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Compiler Construction for Digital Computers. Paperback – 1971
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493p yellow paperback, card cover, from a Cambridge college library, very good condition, printed from typescript, references, index
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13 April 2013
Format: PaperbackVerified Purchase
They say that a picture paints a thousand words, not unlike a coding example of a working driver; something which the author almost immediately admits was not his brief: I.E to give an actual example. Personally, I would have found such - on omission - irritating even if I did read the book when it was young and fresh. However, the style of writing is relaxed; and that is to its credit.
Most helpful customer reviews on Amazon.com
Amazon.com: 7 reviews
26 March 2014 - Published on Amazon.com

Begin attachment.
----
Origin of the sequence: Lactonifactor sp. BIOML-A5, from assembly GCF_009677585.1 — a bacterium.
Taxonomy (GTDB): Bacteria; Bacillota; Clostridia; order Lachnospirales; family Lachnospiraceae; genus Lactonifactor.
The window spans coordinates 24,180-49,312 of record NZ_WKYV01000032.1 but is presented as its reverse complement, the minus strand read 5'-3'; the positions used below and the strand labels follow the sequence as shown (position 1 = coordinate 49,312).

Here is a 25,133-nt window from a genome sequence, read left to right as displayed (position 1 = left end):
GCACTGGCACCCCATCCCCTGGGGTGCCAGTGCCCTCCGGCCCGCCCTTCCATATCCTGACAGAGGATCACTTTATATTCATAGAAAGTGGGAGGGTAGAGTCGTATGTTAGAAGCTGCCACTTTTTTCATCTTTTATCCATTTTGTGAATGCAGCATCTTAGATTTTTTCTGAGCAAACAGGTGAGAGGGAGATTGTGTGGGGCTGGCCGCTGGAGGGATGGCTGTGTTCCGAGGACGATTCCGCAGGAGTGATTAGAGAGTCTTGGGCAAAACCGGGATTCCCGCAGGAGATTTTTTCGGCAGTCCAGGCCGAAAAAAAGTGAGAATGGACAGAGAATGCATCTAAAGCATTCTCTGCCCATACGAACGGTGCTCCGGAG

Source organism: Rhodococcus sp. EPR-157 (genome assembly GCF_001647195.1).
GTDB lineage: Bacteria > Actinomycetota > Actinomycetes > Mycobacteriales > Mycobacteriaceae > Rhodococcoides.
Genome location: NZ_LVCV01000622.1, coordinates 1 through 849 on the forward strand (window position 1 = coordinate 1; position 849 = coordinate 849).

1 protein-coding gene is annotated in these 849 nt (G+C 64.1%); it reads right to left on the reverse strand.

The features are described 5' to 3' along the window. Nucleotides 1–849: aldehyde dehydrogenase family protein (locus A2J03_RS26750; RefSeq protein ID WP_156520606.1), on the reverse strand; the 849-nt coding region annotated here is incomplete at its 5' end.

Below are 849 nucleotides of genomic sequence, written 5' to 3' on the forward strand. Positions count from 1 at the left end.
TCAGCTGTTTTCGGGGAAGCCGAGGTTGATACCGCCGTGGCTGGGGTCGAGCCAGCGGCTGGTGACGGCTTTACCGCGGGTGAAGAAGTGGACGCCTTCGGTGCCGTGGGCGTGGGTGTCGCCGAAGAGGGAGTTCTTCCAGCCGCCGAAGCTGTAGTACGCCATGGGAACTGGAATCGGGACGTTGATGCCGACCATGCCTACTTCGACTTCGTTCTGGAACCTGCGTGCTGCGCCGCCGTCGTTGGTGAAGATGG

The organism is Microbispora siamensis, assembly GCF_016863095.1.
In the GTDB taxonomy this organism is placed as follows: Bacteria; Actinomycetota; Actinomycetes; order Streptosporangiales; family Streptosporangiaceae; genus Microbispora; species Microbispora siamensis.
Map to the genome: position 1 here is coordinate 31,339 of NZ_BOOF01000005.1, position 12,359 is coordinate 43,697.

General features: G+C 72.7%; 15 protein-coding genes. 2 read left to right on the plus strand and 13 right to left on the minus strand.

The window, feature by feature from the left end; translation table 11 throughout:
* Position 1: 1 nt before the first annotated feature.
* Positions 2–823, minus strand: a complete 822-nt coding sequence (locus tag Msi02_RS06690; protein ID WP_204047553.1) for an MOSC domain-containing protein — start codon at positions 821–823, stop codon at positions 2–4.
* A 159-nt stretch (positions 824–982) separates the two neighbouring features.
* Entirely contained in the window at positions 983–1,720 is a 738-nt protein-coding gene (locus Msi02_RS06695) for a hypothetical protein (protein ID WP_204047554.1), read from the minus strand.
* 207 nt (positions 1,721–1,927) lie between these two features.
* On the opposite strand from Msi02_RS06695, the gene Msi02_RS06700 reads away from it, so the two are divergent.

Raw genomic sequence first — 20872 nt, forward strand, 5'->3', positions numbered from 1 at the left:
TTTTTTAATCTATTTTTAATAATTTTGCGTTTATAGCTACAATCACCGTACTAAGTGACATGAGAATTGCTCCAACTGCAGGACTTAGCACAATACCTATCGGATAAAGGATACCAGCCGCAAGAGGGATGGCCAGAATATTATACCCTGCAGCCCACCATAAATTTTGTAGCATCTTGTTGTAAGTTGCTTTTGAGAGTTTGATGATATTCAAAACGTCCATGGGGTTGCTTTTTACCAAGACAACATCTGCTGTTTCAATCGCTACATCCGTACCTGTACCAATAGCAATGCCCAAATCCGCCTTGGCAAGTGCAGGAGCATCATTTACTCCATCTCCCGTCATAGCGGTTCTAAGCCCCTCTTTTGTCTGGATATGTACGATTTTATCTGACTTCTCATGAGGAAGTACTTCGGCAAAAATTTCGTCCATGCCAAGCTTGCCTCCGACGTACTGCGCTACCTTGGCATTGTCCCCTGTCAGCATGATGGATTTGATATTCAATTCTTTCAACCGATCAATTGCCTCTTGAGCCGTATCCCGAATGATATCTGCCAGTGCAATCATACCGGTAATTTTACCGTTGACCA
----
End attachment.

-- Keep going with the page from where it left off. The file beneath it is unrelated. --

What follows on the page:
2 people found this helpful.
I read it 30 years ago when I worked on my bachellor thesis, it was very clear and useful; after reading it I got convinced I could write a compiler.
Excellent book which still remains excellent
8 October 1999 - Published on Amazon.com
9 people found this helpful.
This was one of the best books I read when I was a student 25 years ago. You really understand how to write compilers after reading it. It is invaluable for those who learn programming. I believe it contributed greatly to turning me into a professional programmer. It's a shame that this book is not available any more...
8 June 1999 - Published on Amazon.com
6 people found this helpful.
I used this book in my undergraduate studies (Computer Science) at the University of Nigeria, Nsukka. It was very good. The main thing we had against it, back at UNN, was the font used. But once you get used to the fonts the rest becomes easy.
21 December 2007 - Published on Amazon.com
5 people found this helpful.
Many years ago I used this book to build a compiler which generated test cases for a complex real-time system. The result was a syntax-oriented, single-pass, context independent, processor with no restricted variables. It all worked as described in the book. I believe the construction concepts are still valid, mutatis mutandis. Simply disregard the language anachronisms.
2 February 1999 - Published on Amazon.com
One person found this helpful.